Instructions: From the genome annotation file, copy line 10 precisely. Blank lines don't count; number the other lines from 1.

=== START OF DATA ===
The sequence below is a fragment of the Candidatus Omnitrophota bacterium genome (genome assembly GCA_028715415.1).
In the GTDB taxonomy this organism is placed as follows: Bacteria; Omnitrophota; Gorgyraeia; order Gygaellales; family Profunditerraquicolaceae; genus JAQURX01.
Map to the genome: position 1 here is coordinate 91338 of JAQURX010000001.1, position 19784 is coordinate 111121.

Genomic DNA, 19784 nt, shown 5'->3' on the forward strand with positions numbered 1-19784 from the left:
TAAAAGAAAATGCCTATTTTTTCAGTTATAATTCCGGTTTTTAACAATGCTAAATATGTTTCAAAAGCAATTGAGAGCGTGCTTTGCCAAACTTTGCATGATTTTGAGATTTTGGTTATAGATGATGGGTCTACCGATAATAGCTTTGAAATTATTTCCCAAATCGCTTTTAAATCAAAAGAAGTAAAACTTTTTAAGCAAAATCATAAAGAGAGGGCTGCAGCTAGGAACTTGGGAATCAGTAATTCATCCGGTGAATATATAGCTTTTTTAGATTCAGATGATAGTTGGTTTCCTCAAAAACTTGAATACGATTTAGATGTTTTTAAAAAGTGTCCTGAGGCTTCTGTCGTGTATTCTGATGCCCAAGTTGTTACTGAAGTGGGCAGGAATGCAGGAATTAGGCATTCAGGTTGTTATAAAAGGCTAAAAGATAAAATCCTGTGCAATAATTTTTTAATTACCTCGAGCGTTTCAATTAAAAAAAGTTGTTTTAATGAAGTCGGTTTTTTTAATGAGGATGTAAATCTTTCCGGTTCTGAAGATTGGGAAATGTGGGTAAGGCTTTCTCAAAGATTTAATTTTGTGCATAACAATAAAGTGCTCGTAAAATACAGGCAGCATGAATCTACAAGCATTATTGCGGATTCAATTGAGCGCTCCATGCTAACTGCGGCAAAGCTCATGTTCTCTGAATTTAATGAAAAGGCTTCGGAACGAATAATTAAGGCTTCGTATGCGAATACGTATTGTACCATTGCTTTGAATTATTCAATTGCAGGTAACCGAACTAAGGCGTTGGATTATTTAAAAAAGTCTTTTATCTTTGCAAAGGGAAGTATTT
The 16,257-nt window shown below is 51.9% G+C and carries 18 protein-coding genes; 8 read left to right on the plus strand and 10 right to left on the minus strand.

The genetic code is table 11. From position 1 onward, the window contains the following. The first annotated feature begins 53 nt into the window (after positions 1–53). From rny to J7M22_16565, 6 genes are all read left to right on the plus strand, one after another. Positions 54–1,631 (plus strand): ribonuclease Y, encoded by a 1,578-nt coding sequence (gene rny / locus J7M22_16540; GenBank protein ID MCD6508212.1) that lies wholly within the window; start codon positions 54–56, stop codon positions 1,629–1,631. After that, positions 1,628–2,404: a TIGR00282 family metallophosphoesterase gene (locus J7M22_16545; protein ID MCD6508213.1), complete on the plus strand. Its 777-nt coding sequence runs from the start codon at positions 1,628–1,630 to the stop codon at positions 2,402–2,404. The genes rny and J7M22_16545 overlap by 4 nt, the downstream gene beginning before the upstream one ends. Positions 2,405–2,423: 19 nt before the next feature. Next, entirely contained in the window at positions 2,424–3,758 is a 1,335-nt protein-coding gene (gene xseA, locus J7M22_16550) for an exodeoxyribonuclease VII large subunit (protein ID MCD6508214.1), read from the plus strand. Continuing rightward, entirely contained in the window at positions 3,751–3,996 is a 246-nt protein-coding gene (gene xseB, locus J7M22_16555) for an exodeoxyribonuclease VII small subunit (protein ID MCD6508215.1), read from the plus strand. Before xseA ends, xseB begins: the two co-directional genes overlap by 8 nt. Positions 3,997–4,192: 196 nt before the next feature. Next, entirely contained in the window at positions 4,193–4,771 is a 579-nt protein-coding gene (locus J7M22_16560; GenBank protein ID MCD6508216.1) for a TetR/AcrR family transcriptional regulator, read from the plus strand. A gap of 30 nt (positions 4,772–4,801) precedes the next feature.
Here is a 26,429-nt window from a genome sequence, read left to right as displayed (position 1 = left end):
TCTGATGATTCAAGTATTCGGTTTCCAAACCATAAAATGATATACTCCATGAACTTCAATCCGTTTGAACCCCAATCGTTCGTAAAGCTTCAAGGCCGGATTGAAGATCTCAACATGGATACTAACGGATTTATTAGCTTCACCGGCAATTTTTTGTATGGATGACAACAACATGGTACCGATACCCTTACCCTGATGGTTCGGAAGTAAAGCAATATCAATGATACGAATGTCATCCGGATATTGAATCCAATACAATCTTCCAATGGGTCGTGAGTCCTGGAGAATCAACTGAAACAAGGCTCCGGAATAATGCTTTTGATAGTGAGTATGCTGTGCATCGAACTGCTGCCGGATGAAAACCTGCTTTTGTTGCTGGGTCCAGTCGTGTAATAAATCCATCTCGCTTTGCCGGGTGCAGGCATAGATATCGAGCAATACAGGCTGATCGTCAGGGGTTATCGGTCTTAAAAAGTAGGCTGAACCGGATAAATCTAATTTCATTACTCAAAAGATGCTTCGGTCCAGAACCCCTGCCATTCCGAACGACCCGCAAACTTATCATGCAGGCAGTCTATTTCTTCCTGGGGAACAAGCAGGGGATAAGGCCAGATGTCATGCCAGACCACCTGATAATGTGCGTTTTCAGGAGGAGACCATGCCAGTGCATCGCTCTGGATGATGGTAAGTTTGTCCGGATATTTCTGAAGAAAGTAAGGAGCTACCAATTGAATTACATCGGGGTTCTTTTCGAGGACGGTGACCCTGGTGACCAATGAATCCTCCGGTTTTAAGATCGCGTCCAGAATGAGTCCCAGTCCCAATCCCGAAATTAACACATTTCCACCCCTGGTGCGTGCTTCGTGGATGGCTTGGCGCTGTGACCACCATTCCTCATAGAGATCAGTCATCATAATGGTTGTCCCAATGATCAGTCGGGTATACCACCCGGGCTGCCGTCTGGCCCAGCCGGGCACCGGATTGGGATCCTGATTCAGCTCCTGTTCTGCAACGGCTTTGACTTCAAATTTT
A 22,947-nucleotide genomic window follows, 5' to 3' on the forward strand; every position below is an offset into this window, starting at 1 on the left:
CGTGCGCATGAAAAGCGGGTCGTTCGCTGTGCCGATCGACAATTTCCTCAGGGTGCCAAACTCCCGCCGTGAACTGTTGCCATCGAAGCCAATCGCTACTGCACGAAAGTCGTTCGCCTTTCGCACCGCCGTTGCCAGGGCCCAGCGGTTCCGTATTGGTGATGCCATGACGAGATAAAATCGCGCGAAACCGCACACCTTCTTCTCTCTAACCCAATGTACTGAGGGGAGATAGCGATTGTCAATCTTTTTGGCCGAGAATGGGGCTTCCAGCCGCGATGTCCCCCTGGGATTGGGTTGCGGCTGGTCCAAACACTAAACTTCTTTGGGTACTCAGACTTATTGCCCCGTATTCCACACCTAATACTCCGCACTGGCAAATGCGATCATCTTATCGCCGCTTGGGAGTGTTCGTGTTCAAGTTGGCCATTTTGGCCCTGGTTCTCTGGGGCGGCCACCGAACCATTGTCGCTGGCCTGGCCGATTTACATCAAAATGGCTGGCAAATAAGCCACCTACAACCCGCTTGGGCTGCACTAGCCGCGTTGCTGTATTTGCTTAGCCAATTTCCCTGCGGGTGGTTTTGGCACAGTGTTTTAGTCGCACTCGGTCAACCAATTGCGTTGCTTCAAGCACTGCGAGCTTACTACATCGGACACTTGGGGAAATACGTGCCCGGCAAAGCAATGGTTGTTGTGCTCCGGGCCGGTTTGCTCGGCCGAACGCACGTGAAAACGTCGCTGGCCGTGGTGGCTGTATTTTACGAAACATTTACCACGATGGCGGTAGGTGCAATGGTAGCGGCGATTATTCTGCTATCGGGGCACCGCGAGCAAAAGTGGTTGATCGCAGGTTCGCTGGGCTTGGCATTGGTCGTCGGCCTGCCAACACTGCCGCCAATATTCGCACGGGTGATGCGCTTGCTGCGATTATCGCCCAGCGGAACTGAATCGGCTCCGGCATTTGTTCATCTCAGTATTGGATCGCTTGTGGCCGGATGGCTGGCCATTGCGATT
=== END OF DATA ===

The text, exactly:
A 22,947-nucleotide genomic window follows, 5' to 3' on the forward strand; every position below is an offset into this window, starting at 1 on the left: